Alumna makes $500,000 gift to help underrepresented students in the School of Law

Long before she was the bold face of Goff Law Group on billboards all across Connecticut, Brooke A. Goff, JD ’14, was the little girl in upstate New York who loved dog-eared books.

“I was reading at 3 ½, so I was very young. My mom and I would go to yard sales all day, and she would buy me books. We’d go, go, go,” Goff said. “I’d have a stack 3 feet high on my bed when we got home because I was going to read them all before I went to sleep, right? My mom would come in the next morning and find me hunched over my books fast asleep.”

Even then, Goff was driven to find her way through the pages of ambition and hard work.

After earning her law degree from Quinnipiac a decade ago, Goff has achieved unmistakable success as founding partner of Connecticut’s largest woman-owned and managed personal injury law firm.

She has also become one of the School of Law’s most generous benefactors with a recent $500,000 commitment to create the Goff Law Group Endowed Law Scholarship to benefit women students with demonstrated financial need, with preference given to LGBTQ+ students and allies.

In recognition of Goff’s philanthropy, School of Law Dean Jennifer Brown announced that the Ceremonial Courtroom will be named the Brooke A. Goff Courtroom.

“One of the greatest joys of my time as dean has been the opportunity to get to know alumni,” Brown wrote in a memo to the School of Law community. “And when I get to know an alumna like Brooke, who is increasing access to the courts for ill and injured clients while she is also — through her generosity — increasing access to legal education for determined, hardworking students, my heart swells with pride and gratitude.”

The pathway to impactful change is not lost on Goff.

“It is about giving back to the institution that believed in me all those years ago,” Goff wrote on LinkedIn earlier this month. "Thank you Quinnipiac University School of Law for allowing me to partner with you in this endeavor. I am honored to have my name displayed for many young women to see that the sky is the limit.”

For Goff, the endowed scholarship is proof that the dream of becoming a lawyer is closer now, especially for those who fall asleep with a stack of books 3 feet high.

“I grew up in a very low-income household. My parents were not college educated, and they worked like dogs — way harder than anyone should ever have to work,” Goff said. “I saw that look of disappointment when they couldn’t give their kids certain things. I saw how hard it was for them. Knowing what rock bottom is, you strive for the stars.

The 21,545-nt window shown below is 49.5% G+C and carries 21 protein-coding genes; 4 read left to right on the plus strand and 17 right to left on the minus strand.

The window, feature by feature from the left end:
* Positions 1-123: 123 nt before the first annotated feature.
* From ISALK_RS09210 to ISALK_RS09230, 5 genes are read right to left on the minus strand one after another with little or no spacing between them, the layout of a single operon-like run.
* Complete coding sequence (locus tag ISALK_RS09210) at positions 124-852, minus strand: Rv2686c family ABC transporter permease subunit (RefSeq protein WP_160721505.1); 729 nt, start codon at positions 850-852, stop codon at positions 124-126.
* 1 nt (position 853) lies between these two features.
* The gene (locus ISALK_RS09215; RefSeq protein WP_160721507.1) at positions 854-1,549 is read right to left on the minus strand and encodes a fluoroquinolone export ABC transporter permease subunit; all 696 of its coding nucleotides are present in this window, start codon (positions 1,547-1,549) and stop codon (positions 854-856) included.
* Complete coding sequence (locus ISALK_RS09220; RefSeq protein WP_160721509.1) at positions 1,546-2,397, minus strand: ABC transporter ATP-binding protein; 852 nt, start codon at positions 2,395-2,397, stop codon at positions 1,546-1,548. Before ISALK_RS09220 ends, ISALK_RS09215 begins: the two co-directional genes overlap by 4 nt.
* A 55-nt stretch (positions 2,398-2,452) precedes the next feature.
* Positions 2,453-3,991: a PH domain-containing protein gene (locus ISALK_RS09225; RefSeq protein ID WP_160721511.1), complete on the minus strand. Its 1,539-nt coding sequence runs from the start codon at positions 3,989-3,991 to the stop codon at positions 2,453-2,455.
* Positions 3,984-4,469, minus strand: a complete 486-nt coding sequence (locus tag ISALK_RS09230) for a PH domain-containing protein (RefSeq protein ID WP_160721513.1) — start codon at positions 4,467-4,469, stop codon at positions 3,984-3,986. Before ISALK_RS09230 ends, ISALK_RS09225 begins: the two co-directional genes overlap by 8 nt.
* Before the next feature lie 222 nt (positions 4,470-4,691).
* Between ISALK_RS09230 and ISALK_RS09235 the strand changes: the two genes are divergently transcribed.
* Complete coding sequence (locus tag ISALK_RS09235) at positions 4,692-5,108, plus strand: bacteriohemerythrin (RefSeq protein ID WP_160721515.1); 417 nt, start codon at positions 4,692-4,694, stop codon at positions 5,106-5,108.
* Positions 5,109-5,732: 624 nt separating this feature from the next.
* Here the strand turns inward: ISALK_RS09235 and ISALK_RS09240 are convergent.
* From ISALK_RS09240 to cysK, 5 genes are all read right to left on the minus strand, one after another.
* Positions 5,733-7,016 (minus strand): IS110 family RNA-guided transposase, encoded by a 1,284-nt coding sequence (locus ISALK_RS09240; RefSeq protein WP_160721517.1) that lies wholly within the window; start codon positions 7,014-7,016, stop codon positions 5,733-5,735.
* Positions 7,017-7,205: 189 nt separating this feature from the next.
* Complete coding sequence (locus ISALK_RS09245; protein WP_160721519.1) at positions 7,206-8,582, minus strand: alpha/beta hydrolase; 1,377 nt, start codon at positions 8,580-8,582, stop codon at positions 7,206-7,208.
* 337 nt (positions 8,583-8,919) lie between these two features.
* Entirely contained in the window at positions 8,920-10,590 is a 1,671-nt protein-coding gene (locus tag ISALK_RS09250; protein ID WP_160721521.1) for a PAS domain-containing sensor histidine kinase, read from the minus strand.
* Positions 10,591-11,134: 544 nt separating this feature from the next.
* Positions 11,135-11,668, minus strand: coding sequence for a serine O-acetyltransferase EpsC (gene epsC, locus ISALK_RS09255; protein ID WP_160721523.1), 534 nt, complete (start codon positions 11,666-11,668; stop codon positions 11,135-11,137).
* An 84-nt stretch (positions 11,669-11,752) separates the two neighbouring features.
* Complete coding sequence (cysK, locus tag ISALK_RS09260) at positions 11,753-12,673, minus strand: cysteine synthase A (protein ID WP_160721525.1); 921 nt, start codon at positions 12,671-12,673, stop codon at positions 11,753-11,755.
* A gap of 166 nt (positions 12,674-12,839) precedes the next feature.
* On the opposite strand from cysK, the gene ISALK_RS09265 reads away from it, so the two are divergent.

“It’s easy to say, ‘I don’t want to fail. I never want to go back there.’ But when you do that, you make all your decisions out of fear. I wasn’t going to do that,” Goff said. “I always felt like I was going to do big things someday, but how was I going to do it?”

Enter the late David King, associate dean of Quinnipiac Law.

Although Goff applied to several law schools, Quinnipiac was her top choice. The only problem was, she was waitlisted. Other students would have enrolled elsewhere. But not Goff, especially with the admissions clock ticking.

“So I showed up at Dean King’s office two weeks before classes to talk to him,” Goff said. “I brought my resume and a writing sample from the attorney’s office where I worked. I thought maybe if I could only speak with him, maybe I could change things.”

After a two-hour wait — Goff’s visit was unscheduled, after all — King popped his head out, surprised she was still there. Her persistence paid off with a private tour of the law school and the sort of kindness that lingers and inspires, long after someone has passed.

“He’s talking to me about my life. He’s talking to me about what I do,” Goff recalled. “I told him I knew my LSATs were a little under where they wanted them to be, but I couldn’t afford the bar prep class, so I taught myself the best I could. We just kept walking and talking.”

Three hours later, King took Goff back to his office for a chat. He told her he appreciated that she took off from work to see him. He told her she could always apply next year.

But for someone who strives for the stars, the stars were aligned right now.

“I felt like things went pretty well with him. I just asked him, ‘Please, please don’t forget me.’ And apparently, he didn’t,” Goff said. “He called me the Thursday before classes and told me that he had a spot open. He wanted to know if I could get to the law school the next day to buy my textbooks. I didn’t have anybody to help me, of course, so I opened up one of those stupid credit cards they used to send you with about 900 percent interest.”

Goff was kidding about the interest, of course, but never, ever about King, the associate dean who gave her a chance. And so much more.

“I went to his office and thanked him. And you know what? He kept an eye on me every day until the day I graduated,” she said. “I also took his property class. He did not give me an easy time. He was very tough on me because he knew what I was capable of. I didn’t want to let him down, and I wanted him to know that he took a chance on the right student.

“I feel although he is not here to see all I have accomplished, if he were told today, it would not surprise him. He saw something in me, and that’s what this scholarship is all about. It’s about helping those students like me who just need an opportunity.”

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